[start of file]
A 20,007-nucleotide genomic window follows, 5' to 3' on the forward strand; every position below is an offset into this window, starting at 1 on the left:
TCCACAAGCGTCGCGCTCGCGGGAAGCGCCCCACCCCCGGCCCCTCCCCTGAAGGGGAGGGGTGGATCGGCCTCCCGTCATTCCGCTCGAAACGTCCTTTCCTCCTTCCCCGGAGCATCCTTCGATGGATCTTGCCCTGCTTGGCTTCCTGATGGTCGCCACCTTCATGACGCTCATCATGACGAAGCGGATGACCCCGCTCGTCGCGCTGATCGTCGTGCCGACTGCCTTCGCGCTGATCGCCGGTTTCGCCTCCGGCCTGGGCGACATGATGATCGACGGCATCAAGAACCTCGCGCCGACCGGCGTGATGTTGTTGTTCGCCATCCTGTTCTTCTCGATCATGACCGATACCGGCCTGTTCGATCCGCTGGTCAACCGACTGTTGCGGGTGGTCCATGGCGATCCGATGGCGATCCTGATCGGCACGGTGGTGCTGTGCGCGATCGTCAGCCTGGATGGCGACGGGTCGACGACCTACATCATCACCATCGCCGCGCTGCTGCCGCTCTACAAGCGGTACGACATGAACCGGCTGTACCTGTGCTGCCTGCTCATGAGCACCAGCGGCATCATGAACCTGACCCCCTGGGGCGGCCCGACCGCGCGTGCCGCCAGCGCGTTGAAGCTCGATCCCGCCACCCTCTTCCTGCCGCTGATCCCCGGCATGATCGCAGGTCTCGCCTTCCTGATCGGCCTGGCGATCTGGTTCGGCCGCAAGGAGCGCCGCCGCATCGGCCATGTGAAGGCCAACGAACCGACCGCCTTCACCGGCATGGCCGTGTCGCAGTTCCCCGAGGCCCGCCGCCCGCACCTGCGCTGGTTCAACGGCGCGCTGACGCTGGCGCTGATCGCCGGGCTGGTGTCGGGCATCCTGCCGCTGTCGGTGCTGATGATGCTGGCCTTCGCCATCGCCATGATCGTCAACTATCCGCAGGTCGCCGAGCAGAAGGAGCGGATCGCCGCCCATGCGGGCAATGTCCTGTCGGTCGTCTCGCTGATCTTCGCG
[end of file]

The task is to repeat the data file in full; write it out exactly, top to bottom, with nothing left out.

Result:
A 20,007-nucleotide genomic window follows, 5' to 3' on the forward strand; every position below is an offset into this window, starting at 1 on the left:
TCCACAAGCGTCGCGCTCGCGGGAAGCGCCCCACCCCCGGCCCCTCCCCTGAAGGGGAGGGGTGGATCGGCCTCCCGTCATTCCGCTCGAAACGTCCTTTCCTCCTTCCCCGGAGCATCCTTCGATGGATCTTGCCCTGCTTGGCTTCCTGATGGTCGCCACCTTCATGACGCTCATCATGACGAAGCGGATGACCCCGCTCGTCGCGCTGATCGTCGTGCCGACTGCCTTCGCGCTGATCGCCGGTTTCGCCTCCGGCCTGGGCGACATGATGATCGACGGCATCAAGAACCTCGCGCCGACCGGCGTGATGTTGTTGTTCGCCATCCTGTTCTTCTCGATCATGACCGATACCGGCCTGTTCGATCCGCTGGTCAACCGACTGTTGCGGGTGGTCCATGGCGATCCGATGGCGATCCTGATCGGCACGGTGGTGCTGTGCGCGATCGTCAGCCTGGATGGCGACGGGTCGACGACCTACATCATCACCATCGCCGCGCTGCTGCCGCTCTACAAGCGGTACGACATGAACCGGCTGTACCTGTGCTGCCTGCTCATGAGCACCAGCGGCATCATGAACCTGACCCCCTGGGGCGGCCCGACCGCGCGTGCCGCCAGCGCGTTGAAGCTCGATCCCGCCACCCTCTTCCTGCCGCTGATCCCCGGCATGATCGCAGGTCTCGCCTTCCTGATCGGCCTGGCGATCTGGTTCGGCCGCAAGGAGCGCCGCCGCATCGGCCATGTGAAGGCCAACGAACCGACCGCCTTCACCGGCATGGCCGTGTCGCAGTTCCCCGAGGCCCGCCGCCCGCACCTGCGCTGGTTCAACGGCGCGCTGACGCTGGCGCTGATCGCCGGGCTGGTGTCGGGCATCCTGCCGCTGTCGGTGCTGATGATGCTGGCCTTCGCCATCGCCATGATCGTCAACTATCCGCAGGTCGCCGAGCAGAAGGAGCGGATCGCCGCCCATGCGGGCAATGTCCTGTCGGTCGTCTCGCTGATCTTCGCG